Live Music Strategy For Cardiff: Lets Pay our Young Musicians

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It was interesting to read the Sound Diplomacy recommendations into the ways in which Cardiff can become the UKs first music city. Firstly, I have to say, that if these recommendations are taken forward, there is no question they will have an important contribution to the musical life of the city. The report contains some fascinating information, including statistics of the impact of tourism, numbers of full and part time music jobs, and average earnings of the creative and support sectors. There are also some very sound strategic advice regarding factors such as the establishment of busking and loading zones, not to mention countless  examples of good practice from around the globe.

As this is just a very brief initial response, there is no room to go into detail here. However, just a few standout highlights. I found it fascinating that although there are more recording studios and a similar number of live venues in Cardiff when compared to Bristol, there are significantly less gigs taking place. Why is this (I think the report could have investigated this more)?

I also found it interesting that Cardiff has a similar number of people working in the music industry as Liverpool and Bristol, despite having a lower population. However, many of these workers are part time. Does this mean that it is more difficult to make a living as a full time musician in Cardiff than in these two cities? If so why?

Finally, although this has a personal perspective, I could not help but notice that in my opinion, the report needed to acknowledge the long ‘backstory’ of the research that has already taken place into the Welsh Music Scene. Alongside colleagues such as Sarah Hill, Pwyll ap Sion and a few others, I have documented a number of reports into the relationships of live music and higher education, not to mention a report into live music in Wales for the Welsh Music Foundation several years ago. Many of the recommendations included in the Sound Diplomacy report were also documented in this 2011 report. These included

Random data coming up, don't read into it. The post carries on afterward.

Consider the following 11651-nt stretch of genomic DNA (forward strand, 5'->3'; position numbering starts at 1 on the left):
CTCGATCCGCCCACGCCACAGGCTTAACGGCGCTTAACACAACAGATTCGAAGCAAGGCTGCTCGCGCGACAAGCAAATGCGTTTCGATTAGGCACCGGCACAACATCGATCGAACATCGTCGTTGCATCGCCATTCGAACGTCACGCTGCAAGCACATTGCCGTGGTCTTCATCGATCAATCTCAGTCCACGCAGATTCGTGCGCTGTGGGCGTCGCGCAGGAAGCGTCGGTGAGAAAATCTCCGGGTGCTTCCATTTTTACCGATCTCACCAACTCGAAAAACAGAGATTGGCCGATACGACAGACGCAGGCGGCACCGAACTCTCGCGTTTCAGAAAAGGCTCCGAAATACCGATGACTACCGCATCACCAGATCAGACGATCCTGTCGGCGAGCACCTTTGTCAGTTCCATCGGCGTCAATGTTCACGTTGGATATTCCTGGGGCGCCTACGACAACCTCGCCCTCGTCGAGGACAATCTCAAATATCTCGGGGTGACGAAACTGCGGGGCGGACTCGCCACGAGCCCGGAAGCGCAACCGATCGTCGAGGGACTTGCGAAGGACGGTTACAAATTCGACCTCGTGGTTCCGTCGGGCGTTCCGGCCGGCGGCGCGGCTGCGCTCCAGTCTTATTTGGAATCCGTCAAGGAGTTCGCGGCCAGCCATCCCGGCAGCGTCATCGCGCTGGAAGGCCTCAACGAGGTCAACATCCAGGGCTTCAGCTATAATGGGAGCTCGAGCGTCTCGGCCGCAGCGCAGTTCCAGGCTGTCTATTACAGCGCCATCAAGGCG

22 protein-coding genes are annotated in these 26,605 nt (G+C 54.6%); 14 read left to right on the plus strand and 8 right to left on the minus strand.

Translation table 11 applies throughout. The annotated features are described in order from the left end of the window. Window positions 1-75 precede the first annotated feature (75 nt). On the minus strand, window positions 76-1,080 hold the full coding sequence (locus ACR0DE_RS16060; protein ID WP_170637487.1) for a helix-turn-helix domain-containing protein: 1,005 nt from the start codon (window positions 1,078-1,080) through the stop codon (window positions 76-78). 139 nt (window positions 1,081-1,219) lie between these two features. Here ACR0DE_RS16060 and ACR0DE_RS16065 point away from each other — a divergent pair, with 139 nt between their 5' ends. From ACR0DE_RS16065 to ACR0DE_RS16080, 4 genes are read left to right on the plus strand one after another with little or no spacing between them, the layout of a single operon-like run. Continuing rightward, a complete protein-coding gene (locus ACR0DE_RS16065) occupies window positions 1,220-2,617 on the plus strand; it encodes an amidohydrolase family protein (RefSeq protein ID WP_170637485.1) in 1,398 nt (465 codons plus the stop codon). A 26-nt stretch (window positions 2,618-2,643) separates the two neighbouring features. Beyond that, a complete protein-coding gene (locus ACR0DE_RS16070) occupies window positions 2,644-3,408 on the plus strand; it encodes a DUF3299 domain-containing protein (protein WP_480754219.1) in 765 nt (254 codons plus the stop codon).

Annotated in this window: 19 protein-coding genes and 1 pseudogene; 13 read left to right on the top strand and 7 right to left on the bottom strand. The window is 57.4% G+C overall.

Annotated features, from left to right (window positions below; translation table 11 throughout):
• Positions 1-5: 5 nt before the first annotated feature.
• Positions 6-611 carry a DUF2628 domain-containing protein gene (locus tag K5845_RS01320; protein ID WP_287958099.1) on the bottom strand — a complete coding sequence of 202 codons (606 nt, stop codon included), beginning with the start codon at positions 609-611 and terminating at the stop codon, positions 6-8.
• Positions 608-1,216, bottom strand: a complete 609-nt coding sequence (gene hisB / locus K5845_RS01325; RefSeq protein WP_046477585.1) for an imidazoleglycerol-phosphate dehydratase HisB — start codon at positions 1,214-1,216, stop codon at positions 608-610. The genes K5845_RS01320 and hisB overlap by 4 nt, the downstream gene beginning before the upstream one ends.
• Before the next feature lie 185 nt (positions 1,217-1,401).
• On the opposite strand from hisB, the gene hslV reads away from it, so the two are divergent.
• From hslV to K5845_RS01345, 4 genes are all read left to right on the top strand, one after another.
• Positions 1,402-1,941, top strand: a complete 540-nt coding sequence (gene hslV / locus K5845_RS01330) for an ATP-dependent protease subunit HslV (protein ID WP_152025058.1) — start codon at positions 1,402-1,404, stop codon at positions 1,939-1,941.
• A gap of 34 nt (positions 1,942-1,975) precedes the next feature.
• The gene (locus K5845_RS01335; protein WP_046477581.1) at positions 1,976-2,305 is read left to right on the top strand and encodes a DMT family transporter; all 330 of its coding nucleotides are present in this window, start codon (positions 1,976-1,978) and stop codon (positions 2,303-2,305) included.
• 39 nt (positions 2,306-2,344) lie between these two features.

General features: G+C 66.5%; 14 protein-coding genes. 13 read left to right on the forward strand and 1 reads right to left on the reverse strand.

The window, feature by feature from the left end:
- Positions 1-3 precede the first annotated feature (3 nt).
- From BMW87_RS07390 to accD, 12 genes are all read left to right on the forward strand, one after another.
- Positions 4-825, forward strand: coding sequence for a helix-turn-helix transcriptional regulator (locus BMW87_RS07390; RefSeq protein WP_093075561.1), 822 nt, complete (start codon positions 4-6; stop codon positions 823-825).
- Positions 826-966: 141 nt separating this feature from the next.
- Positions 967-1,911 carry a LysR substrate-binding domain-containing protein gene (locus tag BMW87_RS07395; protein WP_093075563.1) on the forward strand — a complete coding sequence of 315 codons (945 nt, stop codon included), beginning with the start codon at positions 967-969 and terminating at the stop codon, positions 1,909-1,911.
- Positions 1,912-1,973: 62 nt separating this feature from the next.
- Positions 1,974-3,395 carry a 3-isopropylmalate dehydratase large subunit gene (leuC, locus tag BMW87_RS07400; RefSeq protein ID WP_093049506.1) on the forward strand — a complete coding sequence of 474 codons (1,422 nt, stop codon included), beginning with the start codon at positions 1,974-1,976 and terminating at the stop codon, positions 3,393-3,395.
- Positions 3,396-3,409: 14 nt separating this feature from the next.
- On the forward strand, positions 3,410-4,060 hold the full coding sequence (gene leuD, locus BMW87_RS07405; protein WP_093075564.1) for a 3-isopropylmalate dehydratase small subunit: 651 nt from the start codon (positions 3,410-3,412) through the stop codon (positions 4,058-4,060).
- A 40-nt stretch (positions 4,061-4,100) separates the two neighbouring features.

• That Cardiff council has a dedicated music representative to action the recommendations in the report
  • The challenge of Bristol
  • Issues associated with the ‘classical’ music sector obtaining more funding
  • The lack of music industry awareness into funding that is available
  • The need for more rehearsal studios
  • The need for a mid size 2000 capacity venue
  • Consideration of why many artists still decide to bypass Wales when touring
  • Consideration of transport issues that prevent people from attending concerts
  • Issues around developing relevant training
  • The development of under age audiences

I was very surprised not to see my 2011 report referenced, considering the similarity of findings, as it would have highlighted the fact that the Sound Diplomacy concerns are not new. Indeed, many of these concerns were in place long before I moved to Wales in 2003. However, if the  Sound Diplomacy report ensures these recommendations happen – it is great news! It is a good report and I can see a lot of work has gone into it. With my education hat on, I think the idea of setting up an education board that looks at the challenges throughout the city is an excellent one. This would enable stakeholders from all levels to speak to each other, ensuring there is no overlap and most importantly, we can investigate the most appropriate ways to develop and assess both our young people and older music industry employees/employers.

Here is a talk I done in 2012 on the relationships between higher education and the live music industry in Wales. The research was completed for the Higher Education Academy and was presented as part of the excellent Live Music Exchange network headed up by Martin Cloonan and Simon Frith.

In closing, aside from the importance of ensuring that Wales keeps its income from live music, probably the biggest outstanding issue issue for me for the Cardiff Music Scene is  the importance of ensuring grassroots musicians are paid for their work. Although I have not conducted any official research into this, I can say firsthand that many young musicians performing in Cardiff’s grassroots venues are not remunerated in the ways they need to be. I know my son’s band, who have performed in many Cardiff venues, rarely get paid for the hours of rehearsal and dedication they put into their music. His particular band have just finished university, so it is hard to understand how  bar staff and cleaners are paid far more that them in the grassroots live music events they partake in. They have found however, that when they play in Bristol, they do usually get paid, so I think this is a factor that requires more research and action: What can we learn? Young bands simply wont hang around the city if they are not getting paid at least a minimum wage for their creative efforts. An important ‘fair play’ initiative is included from page 70 in the Sound Diplomacy report, but I would personally have liked to have seen the plight of many aspiring young musicians in the city highlighted more.

Considering all of this, the report is still an excellent start, so lets hope it has a big impact over the next several years, so we can  ensure creative musicians can continue to live and work in the city.

About Paul Carr

Academic working at the University of Glamorgan
This entry was posted in Live Music, Music Industry, Musicology and tagged , , , , , . Bookmark the permalink.

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